I turned to where he was pointing. Birgitta had spent six months in the pool when Billy and I were twelve, and she had become the object of our combined affections. She had piercing violet eyes, luxuriant raven-coloured hair, a dark complexion that made her look faintly Ottoman, and high, expressive eyebrows. She'd looked after us Tuesday evenings while the nuns were at bingo, but that didn't equate to stories or much conversation. An inveterate artist, she used to sketch us all, in silence, from her central position in the common room. She barely knew us in return, but we didn't much care. Every story we could make up about her mysterious past or exciting future was the manner in which we filled our evenings. For both of us, she became our standard candle for womanhood - confident, talented, smart, strong, beautiful. She had Alpha stamped all over her.

There was a rhyme:
     Alpha pairs with Alpha
     Beta goes with same
     Below all this is mix and match
     Cash can name its game
    "I wonder if she turned pro with that painting thing?" asked Billy.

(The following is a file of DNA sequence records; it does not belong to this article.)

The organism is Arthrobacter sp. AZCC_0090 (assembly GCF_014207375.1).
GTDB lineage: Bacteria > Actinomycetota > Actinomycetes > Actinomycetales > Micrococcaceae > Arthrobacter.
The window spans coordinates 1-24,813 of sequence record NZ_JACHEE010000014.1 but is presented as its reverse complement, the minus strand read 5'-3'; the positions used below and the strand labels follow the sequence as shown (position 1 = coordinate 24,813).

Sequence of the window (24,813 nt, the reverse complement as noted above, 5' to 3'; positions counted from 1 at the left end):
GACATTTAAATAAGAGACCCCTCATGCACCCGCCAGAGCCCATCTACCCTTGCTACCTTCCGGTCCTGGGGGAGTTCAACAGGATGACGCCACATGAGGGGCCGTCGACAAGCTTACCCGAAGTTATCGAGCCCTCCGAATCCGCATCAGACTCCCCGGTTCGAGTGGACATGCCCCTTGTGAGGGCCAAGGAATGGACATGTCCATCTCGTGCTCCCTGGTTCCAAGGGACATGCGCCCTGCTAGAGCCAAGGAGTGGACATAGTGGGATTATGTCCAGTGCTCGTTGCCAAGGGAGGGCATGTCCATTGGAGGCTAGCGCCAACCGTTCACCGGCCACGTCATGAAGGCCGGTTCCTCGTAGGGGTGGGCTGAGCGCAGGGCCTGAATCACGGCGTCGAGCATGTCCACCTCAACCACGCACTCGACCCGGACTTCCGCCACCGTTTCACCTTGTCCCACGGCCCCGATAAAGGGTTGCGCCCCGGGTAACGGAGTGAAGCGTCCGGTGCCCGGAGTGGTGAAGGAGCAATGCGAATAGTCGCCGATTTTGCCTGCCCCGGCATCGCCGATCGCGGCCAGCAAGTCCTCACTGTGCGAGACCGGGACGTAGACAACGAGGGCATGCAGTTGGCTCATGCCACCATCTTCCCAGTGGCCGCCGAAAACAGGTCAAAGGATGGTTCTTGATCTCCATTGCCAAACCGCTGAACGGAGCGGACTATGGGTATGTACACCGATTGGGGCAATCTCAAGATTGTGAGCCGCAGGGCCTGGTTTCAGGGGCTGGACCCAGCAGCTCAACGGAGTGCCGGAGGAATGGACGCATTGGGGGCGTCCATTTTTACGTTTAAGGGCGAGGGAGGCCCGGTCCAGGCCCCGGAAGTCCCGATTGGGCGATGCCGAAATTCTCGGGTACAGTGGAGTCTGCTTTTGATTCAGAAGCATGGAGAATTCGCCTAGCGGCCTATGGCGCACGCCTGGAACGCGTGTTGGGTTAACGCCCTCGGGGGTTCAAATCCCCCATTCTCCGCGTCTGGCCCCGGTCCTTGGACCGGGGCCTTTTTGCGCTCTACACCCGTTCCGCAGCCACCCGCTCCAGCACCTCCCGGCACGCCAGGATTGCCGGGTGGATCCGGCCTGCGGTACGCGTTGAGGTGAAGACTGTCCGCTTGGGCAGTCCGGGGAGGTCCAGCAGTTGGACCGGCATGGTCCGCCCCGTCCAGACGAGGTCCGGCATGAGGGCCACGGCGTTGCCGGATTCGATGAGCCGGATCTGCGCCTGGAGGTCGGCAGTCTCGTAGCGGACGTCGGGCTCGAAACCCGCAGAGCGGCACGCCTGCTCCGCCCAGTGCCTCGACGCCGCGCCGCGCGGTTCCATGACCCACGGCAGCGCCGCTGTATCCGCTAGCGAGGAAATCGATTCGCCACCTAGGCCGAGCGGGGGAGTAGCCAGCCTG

She was walking towards the sisters, greeting everyone she knew on the way.
    "Why not ask her?"
    "You ask her," said Billy, and I began to feel uncomfortable. All of a sudden we weren't responsible twenty-two year olds, loyal foot-soldiers of the greater Europia, dutifully navigating our way through our fiscal, social and reproductive responsibilities, but dumb-ass twelve-year-olds, back at the pool. And there was a good reason for our childish embarrassment: In the high Summer Birgitta used to bathe in the stream behind the Orchard, early morning when she thought no-one was about, the light low, the thistledown drifting in the breeze.